Taking photos is something I have always enjoyed. But 20 years ago, aged 17, I met my husband-to-be, Tom, and it quickly became apparent that he was much better at taking photos and certainly more interested in it than me. Within a few years of dating he was the photographer on the student paper at Oxford while I studied medicine. Of course these were the days before digital so every roll of film cost money to process unless one had access to a darkroom and I spent many of our first dates waiting for Tom to come out of the darkroom or just keeping him company while he developed photos. He was already leagues ahead of me in the world of photography and I had anatomy, physiology and a host of other topics to keep me occupied; medical school was a full-time business.
My previous mentor in all things photographic had been my father who died soon after I hooked up with Tom and I was left with no photographic focus. A few years later Tom and I moved in together and Tom decided to study photojournalism as I headed into my final year of medical school, with our bathroom being converted into a darkroom for extensive smelly lith-printing sessions. I remember his excitement on buying a Rollei, on bringing back one of the earliest digital cameras to review and finally when he realised that he was better with words than pictures and started his career in journalism first at the Guardian and then at the Economist.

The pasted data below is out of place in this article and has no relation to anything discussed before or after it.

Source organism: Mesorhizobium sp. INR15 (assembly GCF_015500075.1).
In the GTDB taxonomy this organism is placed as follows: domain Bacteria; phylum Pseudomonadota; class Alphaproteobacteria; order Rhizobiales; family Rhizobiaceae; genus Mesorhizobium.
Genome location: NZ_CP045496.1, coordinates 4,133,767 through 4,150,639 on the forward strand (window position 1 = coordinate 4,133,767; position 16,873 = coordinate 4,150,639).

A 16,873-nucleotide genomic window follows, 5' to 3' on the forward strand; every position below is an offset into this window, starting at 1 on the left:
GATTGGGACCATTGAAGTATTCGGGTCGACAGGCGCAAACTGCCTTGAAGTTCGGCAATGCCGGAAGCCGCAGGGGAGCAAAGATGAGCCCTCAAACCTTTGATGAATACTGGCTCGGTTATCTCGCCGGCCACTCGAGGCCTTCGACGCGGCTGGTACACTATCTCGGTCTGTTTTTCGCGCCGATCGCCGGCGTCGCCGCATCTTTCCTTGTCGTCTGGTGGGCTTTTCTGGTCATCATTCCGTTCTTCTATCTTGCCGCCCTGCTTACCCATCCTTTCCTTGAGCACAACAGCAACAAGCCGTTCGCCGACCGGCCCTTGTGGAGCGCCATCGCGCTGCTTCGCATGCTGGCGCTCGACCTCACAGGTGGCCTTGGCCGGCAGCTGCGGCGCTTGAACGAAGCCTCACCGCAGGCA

Then in 2009, we went to Turkey in 2009 and something changed. I took a photo of our son, Miles and loved it. The way that photo made me feel, the way people engaged with it, the way it summed Miles up made me happy. That’s when my oldest friend had words with me again. When was I going to buy a proper camera? she asked. And she was right. Tom and I celebrated the twentieth anniversary of our first meeting and we celebrated by buying a new camera. I called it our camera, but secretly it was mine. And Tom knew it. I always deferred to his skill, but quickly learnt the basics. I started to read photography blogs and looked carefully at photos I liked, learning to look for perfect lighting, learning how to frame photos, what aperture meant and using shallow depth of field for effect.
I posted my offerings on Facebook where people could comment on what they did and didn’t like, which I found very useful. More importantly I learnt what I liked to take photos of and starting in 2010, I began a 365 project, taking at least one photo a day. I vowed to improve my photography (along with having a few jazz-singing lessons and doing a proper wine-tasting course). Here we are in May 2010 and I have taken more photos in the first few months of the year than for the previous 37 years of my life put together. I don’t claim to know everything about photography, but I am learning quickly. And most importanly I am enjoying myself. Having given myself to my work, my husband and children I can now finally do something for me. And I love it.
(Above: the photo which changed my life… Miles On The Beach In Turkey)
Kirstin (our mummy contributor from across the pond — London)